Adjacent modular segments are interconnected in any suitable way, such as by bolts, rivets, adhesives, welding or the like. In order to facilitate interconnection, the adjacent modular segments may be provided with mating interconnection means. The mating interconnection means may comprise mating guide structures to ensure precise angular and lateral alignment during assembly. According to one embodiment wherein the modular segments are comprised of metal reinforced concrete, the interconnection means comprises a metal member that is firmly attached to the metal reinforcement structure, e.g. by welding or bolt and nuts prior to moulding of the segment. In an embodiment comprised of metal reinforced concrete wherein at least a portion of the metal reinforcement is connected as down conductor from a lightning protection means, at least a part of the metal reinforcement structures in two adjacent modular segments are electrically connected, e.g. in that two mating interconnection means provides electric contact between at least a portion of the metal reinforcement members in the two segments.
According to one embodiment, there is provided a modular antenna tower segment comprising an elongated segment body with an internal installation shaft provided therein, and interconnection means at one or both longitudinal ends for interconnection of two or more tower segments to form an antenna tower body. As discussed above the segment body may essentially be comprised of metal reinforced concrete. The modular concept of the antenna tower according to the present invention, involving prefabrication of modular antenna tower segments greatly reduces the on site assembly time required to build an antenna tower. One way to further reduce the on site assembly time is to pre-install as much as possible of the equipment in the installation shaft, such as climbing means, elevator guides, power cables, etc. According to one embodiment the radio base station with associated antennas is pre-installed in the installation shaft of one modular antenna tower segment, and is thus arranged in place in the installation shaft at the same time as the modular segment is lifted in place. In order to reduce the risk of damaging the RBS and/or the antennas, the RBS is suitably pre-installed in the top segment, which is liften in place as the last segment. In this way, the modular segment containing the RBS equipment will have the function of transport protection.
There is also provided a method for assembly of a modular antenna tower comprising the step: interconnecting two or more prefabricated elongated modular antenna tower segments with an internal installation shaft provided therein in essentially vertical position to form an antenna tower body. According to one embodiment, the method further comprises the step: securing a radio base station with associated antennas in the installation shaft of one of the prefabricated elongated antenna tower segments before said segment is interconnected.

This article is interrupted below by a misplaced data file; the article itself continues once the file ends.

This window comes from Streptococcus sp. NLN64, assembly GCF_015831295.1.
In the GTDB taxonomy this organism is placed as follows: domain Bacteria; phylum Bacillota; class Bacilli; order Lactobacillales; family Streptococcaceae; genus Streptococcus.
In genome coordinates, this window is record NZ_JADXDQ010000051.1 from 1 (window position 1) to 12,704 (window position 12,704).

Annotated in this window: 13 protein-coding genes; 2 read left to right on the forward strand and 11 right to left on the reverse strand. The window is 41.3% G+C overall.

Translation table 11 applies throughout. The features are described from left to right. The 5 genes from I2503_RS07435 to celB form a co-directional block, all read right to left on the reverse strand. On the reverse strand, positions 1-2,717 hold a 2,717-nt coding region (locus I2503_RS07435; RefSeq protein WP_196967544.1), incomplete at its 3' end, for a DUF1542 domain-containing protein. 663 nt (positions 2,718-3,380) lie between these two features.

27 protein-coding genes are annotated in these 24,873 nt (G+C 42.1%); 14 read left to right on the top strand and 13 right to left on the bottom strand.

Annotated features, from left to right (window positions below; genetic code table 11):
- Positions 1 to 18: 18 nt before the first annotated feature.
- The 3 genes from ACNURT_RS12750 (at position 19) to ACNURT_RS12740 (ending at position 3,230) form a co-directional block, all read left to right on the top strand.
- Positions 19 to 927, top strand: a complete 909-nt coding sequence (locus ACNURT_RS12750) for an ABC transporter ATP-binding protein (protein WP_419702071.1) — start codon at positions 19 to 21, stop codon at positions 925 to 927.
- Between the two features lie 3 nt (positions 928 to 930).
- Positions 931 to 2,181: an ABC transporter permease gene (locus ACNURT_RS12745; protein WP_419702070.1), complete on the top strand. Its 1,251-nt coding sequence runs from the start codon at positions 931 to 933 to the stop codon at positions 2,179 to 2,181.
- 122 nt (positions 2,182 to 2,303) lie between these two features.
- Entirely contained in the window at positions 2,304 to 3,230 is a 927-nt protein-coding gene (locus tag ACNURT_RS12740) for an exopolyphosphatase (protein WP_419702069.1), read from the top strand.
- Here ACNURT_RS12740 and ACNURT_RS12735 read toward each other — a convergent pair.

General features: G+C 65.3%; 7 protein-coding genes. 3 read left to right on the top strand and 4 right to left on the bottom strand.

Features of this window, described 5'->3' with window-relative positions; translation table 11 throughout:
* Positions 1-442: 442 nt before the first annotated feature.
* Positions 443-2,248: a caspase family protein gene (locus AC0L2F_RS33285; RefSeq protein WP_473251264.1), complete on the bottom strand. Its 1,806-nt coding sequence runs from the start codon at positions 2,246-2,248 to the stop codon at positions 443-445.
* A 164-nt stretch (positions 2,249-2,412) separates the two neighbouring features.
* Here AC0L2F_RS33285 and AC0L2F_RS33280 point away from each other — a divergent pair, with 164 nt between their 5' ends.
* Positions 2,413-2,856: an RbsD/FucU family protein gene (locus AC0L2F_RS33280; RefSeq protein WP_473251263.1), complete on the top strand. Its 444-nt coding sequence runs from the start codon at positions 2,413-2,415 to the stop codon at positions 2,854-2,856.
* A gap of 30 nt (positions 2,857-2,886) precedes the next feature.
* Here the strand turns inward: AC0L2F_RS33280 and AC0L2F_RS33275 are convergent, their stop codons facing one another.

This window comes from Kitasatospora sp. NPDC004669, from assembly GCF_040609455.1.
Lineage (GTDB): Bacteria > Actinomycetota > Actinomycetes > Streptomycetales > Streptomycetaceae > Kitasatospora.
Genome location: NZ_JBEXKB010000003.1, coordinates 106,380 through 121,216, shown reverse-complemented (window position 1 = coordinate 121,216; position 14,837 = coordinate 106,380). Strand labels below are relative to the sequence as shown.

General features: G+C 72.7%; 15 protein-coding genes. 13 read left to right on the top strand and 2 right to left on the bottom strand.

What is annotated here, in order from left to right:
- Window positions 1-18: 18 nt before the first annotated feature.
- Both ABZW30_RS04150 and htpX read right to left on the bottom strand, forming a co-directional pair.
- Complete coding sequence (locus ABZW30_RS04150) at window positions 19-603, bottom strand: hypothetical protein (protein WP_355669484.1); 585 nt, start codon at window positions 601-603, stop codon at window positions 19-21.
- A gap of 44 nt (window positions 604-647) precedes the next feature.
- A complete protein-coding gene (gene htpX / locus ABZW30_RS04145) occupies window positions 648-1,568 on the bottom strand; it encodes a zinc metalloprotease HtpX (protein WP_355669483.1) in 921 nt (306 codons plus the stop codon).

Further, there is provided a method of producing a segment of a modular antenna tower, as is shown in
According to one embodiment, the step
Other examples of cross-section shapes are oval, square, rotating, triangular, rectangular, hexagonal, octagonal etc. The antenna tower embodiments disclosed herein are all of conical shape in that the base has a larger cross sectional area than the top section of the tower, but other shapes are also under consideration. Sections are formed upon request and can be made to represent a signature as of an operator or to better fit into a landscape view. From a business perspective an important aspect of the present invention is to introduce a costumer specific antenna tower shape(s), working as a signature for an operator. As an alternative aspect, the antenna tower structure may form part of a support for an advertising board.
In addition to the possibility to access the RBS at the top of the tower body, it may some times be necessary to accept radio down time e.g. in order to perform extensive maintenance or to substitute major components. In order to facilitate such large scale operations, the radio base station(s) and associated antennas are arranged on an elevator unit that can be raised and lowered in the installation shaft by an elevator arrangement.